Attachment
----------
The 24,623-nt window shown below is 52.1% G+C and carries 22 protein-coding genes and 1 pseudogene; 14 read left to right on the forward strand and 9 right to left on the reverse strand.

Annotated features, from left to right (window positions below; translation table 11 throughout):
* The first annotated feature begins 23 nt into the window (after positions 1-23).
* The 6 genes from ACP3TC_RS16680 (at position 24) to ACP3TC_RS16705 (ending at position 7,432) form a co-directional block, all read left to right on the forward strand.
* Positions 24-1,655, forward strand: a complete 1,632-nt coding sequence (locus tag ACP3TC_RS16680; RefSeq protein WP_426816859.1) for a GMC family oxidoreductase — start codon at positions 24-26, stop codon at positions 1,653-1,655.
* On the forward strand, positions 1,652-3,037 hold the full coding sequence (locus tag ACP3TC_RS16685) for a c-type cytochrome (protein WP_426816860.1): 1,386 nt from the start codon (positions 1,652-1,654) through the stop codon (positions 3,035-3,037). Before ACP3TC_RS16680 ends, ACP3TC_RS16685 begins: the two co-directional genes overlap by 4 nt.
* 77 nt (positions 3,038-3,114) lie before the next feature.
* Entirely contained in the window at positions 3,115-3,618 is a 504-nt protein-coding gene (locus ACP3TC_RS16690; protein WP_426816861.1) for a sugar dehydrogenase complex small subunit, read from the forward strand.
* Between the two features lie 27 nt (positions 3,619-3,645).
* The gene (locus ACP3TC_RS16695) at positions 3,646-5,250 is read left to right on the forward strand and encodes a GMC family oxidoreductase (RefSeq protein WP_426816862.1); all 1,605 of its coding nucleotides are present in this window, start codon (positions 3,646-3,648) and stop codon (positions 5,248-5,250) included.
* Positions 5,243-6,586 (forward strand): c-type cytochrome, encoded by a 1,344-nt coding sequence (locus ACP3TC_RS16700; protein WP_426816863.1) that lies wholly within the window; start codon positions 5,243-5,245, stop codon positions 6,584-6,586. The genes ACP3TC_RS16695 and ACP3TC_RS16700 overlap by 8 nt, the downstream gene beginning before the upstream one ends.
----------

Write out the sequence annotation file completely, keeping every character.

The 24,623-nt window shown below is 52.1% G+C and carries 22 protein-coding genes and 1 pseudogene; 14 read left to right on the forward strand and 9 right to left on the reverse strand.

Annotated features, from left to right (window positions below; translation table 11 throughout):
* The first annotated feature begins 23 nt into the window (after positions 1-23).
* The 6 genes from ACP3TC_RS16680 (at position 24) to ACP3TC_RS16705 (ending at position 7,432) form a co-directional block, all read left to right on the forward strand.
* Positions 24-1,655, forward strand: a complete 1,632-nt coding sequence (locus tag ACP3TC_RS16680; RefSeq protein WP_426816859.1) for a GMC family oxidoreductase — start codon at positions 24-26, stop codon at positions 1,653-1,655.
* On the forward strand, positions 1,652-3,037 hold the full coding sequence (locus tag ACP3TC_RS16685) for a c-type cytochrome (protein WP_426816860.1): 1,386 nt from the start codon (positions 1,652-1,654) through the stop codon (positions 3,035-3,037). Before ACP3TC_RS16680 ends, ACP3TC_RS16685 begins: the two co-directional genes overlap by 4 nt.
* 77 nt (positions 3,038-3,114) lie before the next feature.
* Entirely contained in the window at positions 3,115-3,618 is a 504-nt protein-coding gene (locus ACP3TC_RS16690; protein WP_426816861.1) for a sugar dehydrogenase complex small subunit, read from the forward strand.
* Between the two features lie 27 nt (positions 3,619-3,645).
* The gene (locus ACP3TC_RS16695) at positions 3,646-5,250 is read left to right on the forward strand and encodes a GMC family oxidoreductase (RefSeq protein WP_426816862.1); all 1,605 of its coding nucleotides are present in this window, start codon (positions 3,646-3,648) and stop codon (positions 5,248-5,250) included.
* Positions 5,243-6,586 (forward strand): c-type cytochrome, encoded by a 1,344-nt coding sequence (locus ACP3TC_RS16700; protein WP_426816863.1) that lies wholly within the window; start codon positions 5,243-5,245, stop codon positions 6,584-6,586. The genes ACP3TC_RS16695 and ACP3TC_RS16700 overlap by 8 nt, the downstream gene beginning before the upstream one ends.